In the collective potential ocean innovation presents for Canada, Ambition 2035 represents a 5X growth potential in ocean – for industry, communities, for workers – for our country. In May we came together with leaders from coast-to-coast-to-coast in Ottawa for a meaningful conversation around how individual aspirations in ocean can and should contribute to transformational opportunity for Canada’s entire ocean community – and where collaboration, innovation, and inclusivity were all recognized as some of the key enablers in realizing it. In this dynamic and evolving ocean sector – which is set to outpace the broader economy, financial capital is no question a key driver, but there is consensus that there is an equally impactful force we need to address: human capital. It is the strategic and skilled people that join this sector who will help bring our ideas and aspirations to life, grow more ocean companies, and bring their products to markets around the world.

Canada’s Ocean Supercluster (OSC) recognizes the urgency and importance of attracting talent to the sustainable ocean economy. The key lies in the alignment of shared values, where the foundations of ambition are fortified by purpose-driven connections. It is not just about economic gains; it is about building awareness and delivering a narrative that resonates with jobseekers, where the call of the ocean meets the values that guide their career choices.

In 2019, Canada’s ocean economy employed more than 300,000 individuals and con-tributed $39 billion to the country’s GDP. Looking ahead, the global ocean economy’s projected value of $4 trillion CAD by 2030 and Ambition 2035 presents an aspiration to grow Canada’s ocean economy to $220 billion by 2035. This is a testament to the vast potential awaiting exploration. Yet, amidst this sea of opportunities, challenges also arise. The need to bolster Canada’s ocean sector capacity is undeniable, given the constraints of a limited ocean talent pool and the imperative to stay relevant and competitive.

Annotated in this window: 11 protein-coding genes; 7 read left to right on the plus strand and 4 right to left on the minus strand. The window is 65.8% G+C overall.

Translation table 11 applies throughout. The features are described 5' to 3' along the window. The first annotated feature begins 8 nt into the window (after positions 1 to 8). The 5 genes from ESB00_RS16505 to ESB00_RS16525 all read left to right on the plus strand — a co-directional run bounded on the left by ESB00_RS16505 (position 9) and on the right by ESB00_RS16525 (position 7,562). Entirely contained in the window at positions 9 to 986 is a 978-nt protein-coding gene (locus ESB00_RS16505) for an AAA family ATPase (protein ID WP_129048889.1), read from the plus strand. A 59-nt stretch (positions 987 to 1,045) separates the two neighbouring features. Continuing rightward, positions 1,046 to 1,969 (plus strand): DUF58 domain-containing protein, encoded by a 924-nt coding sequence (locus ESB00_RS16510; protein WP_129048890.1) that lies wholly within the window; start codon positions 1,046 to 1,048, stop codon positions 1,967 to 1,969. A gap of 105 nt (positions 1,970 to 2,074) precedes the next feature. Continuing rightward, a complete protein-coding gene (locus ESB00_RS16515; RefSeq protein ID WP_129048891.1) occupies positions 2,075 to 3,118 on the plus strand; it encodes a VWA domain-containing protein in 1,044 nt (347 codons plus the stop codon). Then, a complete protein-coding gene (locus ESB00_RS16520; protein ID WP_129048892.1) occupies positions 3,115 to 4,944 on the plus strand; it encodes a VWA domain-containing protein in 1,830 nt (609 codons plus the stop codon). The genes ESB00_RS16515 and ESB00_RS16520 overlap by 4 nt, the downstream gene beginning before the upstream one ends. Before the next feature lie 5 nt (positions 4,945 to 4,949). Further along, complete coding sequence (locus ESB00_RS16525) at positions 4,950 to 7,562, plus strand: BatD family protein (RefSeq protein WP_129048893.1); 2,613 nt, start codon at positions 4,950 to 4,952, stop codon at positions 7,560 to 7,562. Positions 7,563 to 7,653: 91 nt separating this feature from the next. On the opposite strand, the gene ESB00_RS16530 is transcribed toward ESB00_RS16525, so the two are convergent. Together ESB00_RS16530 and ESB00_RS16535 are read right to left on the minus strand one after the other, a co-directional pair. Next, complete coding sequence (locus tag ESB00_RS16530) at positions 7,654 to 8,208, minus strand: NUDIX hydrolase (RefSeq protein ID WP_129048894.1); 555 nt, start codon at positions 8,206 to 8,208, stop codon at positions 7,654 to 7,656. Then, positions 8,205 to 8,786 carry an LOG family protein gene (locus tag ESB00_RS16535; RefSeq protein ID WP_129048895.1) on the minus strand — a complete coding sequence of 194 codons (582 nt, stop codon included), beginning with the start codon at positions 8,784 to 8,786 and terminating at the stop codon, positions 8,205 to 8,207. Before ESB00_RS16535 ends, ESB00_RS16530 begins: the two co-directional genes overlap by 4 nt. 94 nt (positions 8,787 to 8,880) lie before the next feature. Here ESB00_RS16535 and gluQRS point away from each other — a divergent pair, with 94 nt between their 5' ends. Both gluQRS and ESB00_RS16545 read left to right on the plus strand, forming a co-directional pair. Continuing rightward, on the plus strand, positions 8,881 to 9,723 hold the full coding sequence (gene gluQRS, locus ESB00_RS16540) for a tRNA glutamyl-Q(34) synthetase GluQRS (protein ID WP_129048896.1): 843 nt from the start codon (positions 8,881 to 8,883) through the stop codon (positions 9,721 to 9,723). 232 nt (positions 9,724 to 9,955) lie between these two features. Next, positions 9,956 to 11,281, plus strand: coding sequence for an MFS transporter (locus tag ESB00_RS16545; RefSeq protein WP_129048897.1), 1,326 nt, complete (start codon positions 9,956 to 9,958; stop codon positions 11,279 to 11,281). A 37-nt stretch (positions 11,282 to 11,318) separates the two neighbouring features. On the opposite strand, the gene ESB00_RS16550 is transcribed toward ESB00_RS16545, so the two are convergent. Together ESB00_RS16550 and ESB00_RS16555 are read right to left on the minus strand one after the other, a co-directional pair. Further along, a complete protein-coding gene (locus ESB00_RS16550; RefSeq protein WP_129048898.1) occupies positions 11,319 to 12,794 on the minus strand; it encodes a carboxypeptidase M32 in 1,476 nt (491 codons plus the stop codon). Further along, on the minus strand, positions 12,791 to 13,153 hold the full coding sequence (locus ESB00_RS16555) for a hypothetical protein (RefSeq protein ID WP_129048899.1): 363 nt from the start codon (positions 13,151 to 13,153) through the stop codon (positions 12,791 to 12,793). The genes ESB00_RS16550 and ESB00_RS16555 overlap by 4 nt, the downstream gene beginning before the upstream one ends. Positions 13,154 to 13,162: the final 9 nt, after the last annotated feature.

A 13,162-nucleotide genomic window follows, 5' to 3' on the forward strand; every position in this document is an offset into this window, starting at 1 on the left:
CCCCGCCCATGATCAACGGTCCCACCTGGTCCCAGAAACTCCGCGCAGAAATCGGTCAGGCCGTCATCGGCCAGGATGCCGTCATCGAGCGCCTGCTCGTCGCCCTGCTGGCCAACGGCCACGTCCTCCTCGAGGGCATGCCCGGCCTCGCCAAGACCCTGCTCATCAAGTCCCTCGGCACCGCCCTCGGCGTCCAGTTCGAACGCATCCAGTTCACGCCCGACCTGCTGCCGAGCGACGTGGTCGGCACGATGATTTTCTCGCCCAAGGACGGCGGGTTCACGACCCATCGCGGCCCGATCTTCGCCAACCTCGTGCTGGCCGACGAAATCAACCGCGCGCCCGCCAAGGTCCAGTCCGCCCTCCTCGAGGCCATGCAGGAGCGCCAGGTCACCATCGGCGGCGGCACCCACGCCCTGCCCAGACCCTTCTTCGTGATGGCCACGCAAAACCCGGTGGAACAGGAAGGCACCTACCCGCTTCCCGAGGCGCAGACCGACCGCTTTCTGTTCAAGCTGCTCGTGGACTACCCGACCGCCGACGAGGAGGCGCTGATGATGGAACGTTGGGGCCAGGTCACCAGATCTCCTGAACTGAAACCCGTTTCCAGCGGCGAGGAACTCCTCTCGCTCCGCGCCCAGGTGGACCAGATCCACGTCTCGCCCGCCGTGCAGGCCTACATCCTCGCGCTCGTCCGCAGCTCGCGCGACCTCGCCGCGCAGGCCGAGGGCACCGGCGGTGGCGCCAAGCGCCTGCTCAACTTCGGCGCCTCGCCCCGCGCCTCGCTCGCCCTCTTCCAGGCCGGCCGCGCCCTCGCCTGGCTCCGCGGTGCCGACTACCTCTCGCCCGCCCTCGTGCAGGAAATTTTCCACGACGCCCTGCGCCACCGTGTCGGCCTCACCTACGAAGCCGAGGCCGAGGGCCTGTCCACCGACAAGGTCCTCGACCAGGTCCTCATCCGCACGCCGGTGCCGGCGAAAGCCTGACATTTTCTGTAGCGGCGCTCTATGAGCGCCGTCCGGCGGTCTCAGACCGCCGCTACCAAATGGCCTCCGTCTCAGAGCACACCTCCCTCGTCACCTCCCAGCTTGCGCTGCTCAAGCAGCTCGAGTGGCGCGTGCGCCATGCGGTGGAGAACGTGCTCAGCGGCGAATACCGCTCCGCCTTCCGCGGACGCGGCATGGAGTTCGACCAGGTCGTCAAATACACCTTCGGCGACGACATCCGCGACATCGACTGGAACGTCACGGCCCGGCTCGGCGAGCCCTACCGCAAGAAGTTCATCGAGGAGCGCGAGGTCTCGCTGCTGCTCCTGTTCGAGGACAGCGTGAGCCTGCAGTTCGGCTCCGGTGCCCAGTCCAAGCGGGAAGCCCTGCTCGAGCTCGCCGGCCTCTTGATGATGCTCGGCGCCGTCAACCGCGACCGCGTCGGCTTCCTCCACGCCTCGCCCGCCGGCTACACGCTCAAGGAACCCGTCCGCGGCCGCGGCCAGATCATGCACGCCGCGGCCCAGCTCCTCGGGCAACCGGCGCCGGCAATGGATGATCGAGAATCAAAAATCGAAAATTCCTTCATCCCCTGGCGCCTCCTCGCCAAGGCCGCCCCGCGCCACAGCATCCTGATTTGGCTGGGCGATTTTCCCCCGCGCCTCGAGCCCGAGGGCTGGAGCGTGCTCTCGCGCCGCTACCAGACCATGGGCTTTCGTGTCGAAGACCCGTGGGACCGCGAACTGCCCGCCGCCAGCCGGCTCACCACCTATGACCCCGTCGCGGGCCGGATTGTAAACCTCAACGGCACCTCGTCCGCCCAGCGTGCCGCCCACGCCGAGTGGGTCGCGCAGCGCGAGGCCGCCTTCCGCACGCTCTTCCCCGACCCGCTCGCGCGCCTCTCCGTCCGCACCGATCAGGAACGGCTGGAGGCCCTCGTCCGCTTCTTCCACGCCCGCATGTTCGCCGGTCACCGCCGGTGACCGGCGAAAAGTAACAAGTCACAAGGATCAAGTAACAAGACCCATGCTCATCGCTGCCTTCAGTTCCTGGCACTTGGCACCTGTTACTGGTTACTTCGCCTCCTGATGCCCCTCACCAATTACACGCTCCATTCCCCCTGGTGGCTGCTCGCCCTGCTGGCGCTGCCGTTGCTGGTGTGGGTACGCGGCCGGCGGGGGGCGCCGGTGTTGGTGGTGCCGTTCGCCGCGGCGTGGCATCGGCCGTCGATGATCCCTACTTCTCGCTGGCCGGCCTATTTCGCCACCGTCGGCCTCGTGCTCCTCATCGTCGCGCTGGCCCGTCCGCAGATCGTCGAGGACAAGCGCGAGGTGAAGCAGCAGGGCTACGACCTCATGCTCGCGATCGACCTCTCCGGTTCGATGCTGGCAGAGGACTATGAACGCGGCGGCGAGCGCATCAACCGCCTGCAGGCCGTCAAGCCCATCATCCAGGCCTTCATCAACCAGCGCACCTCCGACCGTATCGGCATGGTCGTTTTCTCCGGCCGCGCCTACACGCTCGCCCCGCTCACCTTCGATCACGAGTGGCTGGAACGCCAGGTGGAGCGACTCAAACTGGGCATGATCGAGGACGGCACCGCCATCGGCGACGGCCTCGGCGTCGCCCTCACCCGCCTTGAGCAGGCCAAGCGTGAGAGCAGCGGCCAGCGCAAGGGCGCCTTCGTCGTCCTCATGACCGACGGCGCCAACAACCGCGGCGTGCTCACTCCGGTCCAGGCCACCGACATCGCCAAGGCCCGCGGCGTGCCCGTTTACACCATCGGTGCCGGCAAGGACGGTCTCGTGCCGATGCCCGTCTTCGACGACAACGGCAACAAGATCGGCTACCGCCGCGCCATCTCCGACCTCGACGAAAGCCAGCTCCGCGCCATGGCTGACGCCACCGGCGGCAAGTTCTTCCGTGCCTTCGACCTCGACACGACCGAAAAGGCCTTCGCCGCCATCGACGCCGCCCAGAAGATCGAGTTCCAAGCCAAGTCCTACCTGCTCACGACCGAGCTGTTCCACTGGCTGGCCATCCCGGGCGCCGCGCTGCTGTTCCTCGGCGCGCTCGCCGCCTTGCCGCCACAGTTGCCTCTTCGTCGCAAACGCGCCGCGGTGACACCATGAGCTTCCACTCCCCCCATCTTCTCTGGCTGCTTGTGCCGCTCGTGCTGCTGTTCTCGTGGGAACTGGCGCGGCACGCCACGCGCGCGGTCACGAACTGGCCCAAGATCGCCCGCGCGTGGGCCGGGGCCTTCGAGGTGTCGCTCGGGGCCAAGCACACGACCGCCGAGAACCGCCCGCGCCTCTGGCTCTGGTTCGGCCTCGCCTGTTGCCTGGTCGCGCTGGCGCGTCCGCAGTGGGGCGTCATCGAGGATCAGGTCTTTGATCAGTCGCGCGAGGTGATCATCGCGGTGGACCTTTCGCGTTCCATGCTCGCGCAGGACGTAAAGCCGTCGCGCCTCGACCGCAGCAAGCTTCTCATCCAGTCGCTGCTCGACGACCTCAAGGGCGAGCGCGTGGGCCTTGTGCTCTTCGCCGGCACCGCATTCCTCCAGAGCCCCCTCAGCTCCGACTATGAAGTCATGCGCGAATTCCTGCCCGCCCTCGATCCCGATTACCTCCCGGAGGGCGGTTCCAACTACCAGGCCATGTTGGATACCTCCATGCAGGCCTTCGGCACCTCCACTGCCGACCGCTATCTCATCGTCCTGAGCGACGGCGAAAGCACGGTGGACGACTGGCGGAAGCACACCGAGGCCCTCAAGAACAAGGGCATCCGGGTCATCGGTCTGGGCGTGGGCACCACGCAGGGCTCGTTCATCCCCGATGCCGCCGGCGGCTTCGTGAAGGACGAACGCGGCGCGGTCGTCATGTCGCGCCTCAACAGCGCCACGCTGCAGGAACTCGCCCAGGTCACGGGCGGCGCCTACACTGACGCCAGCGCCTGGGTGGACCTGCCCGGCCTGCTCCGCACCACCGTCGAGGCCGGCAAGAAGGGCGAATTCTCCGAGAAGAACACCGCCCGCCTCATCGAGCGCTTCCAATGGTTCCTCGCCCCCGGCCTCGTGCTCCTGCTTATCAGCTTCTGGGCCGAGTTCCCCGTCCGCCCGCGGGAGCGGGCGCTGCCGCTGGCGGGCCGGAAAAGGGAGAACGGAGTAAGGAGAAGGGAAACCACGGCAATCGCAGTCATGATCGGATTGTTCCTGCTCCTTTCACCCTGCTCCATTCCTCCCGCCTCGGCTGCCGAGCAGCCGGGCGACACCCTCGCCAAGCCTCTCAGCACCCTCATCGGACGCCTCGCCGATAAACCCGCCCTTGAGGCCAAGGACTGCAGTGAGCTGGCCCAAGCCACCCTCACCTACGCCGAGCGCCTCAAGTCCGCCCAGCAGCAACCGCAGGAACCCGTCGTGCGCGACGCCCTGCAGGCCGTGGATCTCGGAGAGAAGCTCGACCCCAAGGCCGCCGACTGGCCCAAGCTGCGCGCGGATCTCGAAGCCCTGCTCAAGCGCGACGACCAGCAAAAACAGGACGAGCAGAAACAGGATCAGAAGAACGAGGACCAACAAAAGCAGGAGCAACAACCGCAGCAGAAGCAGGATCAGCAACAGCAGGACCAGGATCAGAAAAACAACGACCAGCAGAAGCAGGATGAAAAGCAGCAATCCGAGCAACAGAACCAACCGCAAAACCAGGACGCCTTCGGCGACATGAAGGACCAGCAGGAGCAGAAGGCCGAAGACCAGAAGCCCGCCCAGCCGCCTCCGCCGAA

In the current landscape of the Canadian labour market, the ripples of change are palpable. Workforce trends projected for 2023 are set to leave a profound impact on the sustainable ocean economy. The surge in demand for a flexible workplace culture, characterized by hybrid models and remote work facilitated by cutting-edge technologies, is undeniable. Alongside this, the call for diversity, equity, and inclusion (DEI) in the ocean space resounds with urgency. Historically underrepresented groups – Indigenous rights holders, women, 2SLGBTQIA+ community members, BIPOC individuals, and the neurodiverse – are asserting their rightful place, adding their unique perspectives and in-sights to the fabric of the industry.

This is a landscape where more Canadian ocean companies are starting and scaling, and the demand for skilled talent reaches unparalleled heights, with employers across industries fiercely vying for the best and brightest minds. The ocean sector’s journey is uniquely challenging, as it navigates the intricate interplay of an aging demographic’s retirements and the multiplying opportunities for digital and technological niche roles, especially for youth and mid-career sector entrants.

OSC talent research conducted in 2022 offered insights into this dichotomy, revealing that only 52% of OSC membership job postings in skilled talent were filled over a two-month period, leaving 48% vacant. Yet amidst this challenge, glimmers of hope are on the horizon. Over 600 ocean sector job boards, internship opportunities, mentorship programs, and accredited courses have been identified. These initiatives and resources are crafting a solid foundation for the nurturing and growth of a robust talent pool and pipeline.

There is meaningful and impactful work being done in this space already to lay the foundation for our talent pool and pipeline development. Yet, the central question remains: how do we attract these skilled and values-aligned individuals to the ocean sector? To-day, jobseekers, including recent graduates and those seeking mid-career shifts, are seeking values-aligned work. This is the juncture where Ambition 2035 and OSC 2.0 make their entrance. Cultivating a larger, more diverse workforce to realize the full potential of the sustainable ocean economy requires a profound understanding of the evolving workplace trends and articulation of our shared vision for sustainable ocean growth in Canada. This is where collaboration and holistic vision-building come into play.